The complication comes from the fact that ng went from a n,g sound to a ng sound (sing [sin-g] and singer [sounds like finger]) and thus the lexically complex syllable is now realized a simple short one.

The rules are simple and most people can figure them out internally (for native speakers of English), ESL students... best of luck.

Re:Mung (1)

pythonax (769925) | more than 5 years ago | (#28443735)

I see your point, but there are plenty of examples on both sides. Change, lunge, and plunge all lose the e, while munge, tinge, and singe do not.

The question is... (1)

Fuzzums (250400) | more than 5 years ago | (#28443109)

... will it mung?

Re:Mung (0)

Anonymous Coward | more than 5 years ago | (#28443301)

Fwiw, munging is the gerund form of both mung and munge. However, mungeing would also be acceptable for the latter.

(c.f. Homonyms like "bass singer" which can refer to one who sings in a low key, or one who burns fish.)

Re:Mung (1)

Ifni (545998) | more than 5 years ago | (#28443745)

So which one applies to Kim [wikipedia.org] ?

Yes, I know there are a couple missing "s"es, but work with me here...

Re:Mung (0)

Anonymous Coward | more than 5 years ago | (#28443105)

This has to be the most overused meme on Slashdot.

Re:Mung (2, Funny)

TheRealMindChild (743925) | more than 5 years ago | (#28443163)

Yeah, no kidding. I was wondering where Chowder and Schnitzel were

Re:Mung (1)

Megane (129182) | more than 5 years ago | (#28443951)

Mung [catb.org]
Munge [catb.org]
Munge [google.com]

Please turn in your card at the door on your way out.

*rolleyes* (5, Insightful)

Anonymous Coward | more than 5 years ago | (#28442663)

Seriously, queue the obfuscation != security thing. If your email address is carefully protected, it is not displayed on a web page, obfuscated or not.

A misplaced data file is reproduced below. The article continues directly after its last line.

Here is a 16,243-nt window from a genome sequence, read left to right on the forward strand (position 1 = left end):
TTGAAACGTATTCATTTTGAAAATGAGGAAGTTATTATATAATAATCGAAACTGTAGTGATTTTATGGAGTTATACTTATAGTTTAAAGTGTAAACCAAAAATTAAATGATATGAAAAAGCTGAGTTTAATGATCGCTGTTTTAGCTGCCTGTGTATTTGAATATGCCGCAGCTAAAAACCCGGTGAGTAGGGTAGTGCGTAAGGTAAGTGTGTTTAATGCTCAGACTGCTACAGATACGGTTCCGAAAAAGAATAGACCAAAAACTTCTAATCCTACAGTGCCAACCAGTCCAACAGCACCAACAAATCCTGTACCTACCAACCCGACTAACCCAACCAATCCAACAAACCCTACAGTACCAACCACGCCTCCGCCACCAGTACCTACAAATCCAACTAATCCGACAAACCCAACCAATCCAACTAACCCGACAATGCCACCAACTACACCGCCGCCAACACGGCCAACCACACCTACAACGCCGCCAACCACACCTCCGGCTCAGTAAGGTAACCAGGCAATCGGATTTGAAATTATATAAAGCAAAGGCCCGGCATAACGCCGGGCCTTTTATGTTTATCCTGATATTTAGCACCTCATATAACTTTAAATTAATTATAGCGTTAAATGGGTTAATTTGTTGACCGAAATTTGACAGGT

Re:*rolleyes* (0, Redundant)

jollyreaper (513215) | more than 5 years ago | (#28442819)

Seriously, queue the obfuscation != security thing. If your email address is carefully protected, it is not displayed on a web page, obfuscated or not.

You say you want a spam resolution
Well, you know
We all want to save our email
You tell me that it's obfuscation
Well, you know
That kind of security'll fail
So when you talk about Javascript munging
Don't you know that you can count me out
If it's on the net it ain't secure, all right?
all right, all right

You say you got a real solution
Well, you know
We'd all love to can the spam
You ask me for some retribution
Well, you know
The Russian Mafia's got a plan
When you spam the boxes
of people with minds that hate
All I can tell is brother you sealed your fate
That spammer's gonna be canned all right
all right, all right

Re:*rolleyes* (1)

Sciryl Llort (1160727) | more than 5 years ago | (#28443085)

You say you want to make it rhy-ming
Well you know -
That's the really easy part

But when it comes down to the ti-ming
Well clearly you have no idea (and couldn't buy one if you won the lottery)
That it helps if you know what a syllable is and how to get roughly the right number on each line so that it sounds at least a bit like the original.

Re:*rolleyes* (-1, Troll)

Anonymous Coward | more than 5 years ago | (#28442863)

Cue. Fucktard.

Re:*rolleyes* (2, Funny)

eln (21727) | more than 5 years ago | (#28442905)

Maybe he's merely advocating that the "obfuscation != security" people should form a line. You shouldn't be so quick to judge.

Re:*rolleyes* (1)

PMBjornerud (947233) | more than 5 years ago | (#28442919)

Seriously, queue the obfuscation != security thing. If your email address is carefully protected, it is not displayed on a web page, obfuscated or not.

The issue here is not personal email, which obviously nobody puts on a web page.

Many people prefer it when companies have a simple "contact us" email instead of having to go through a web form for sending them emails.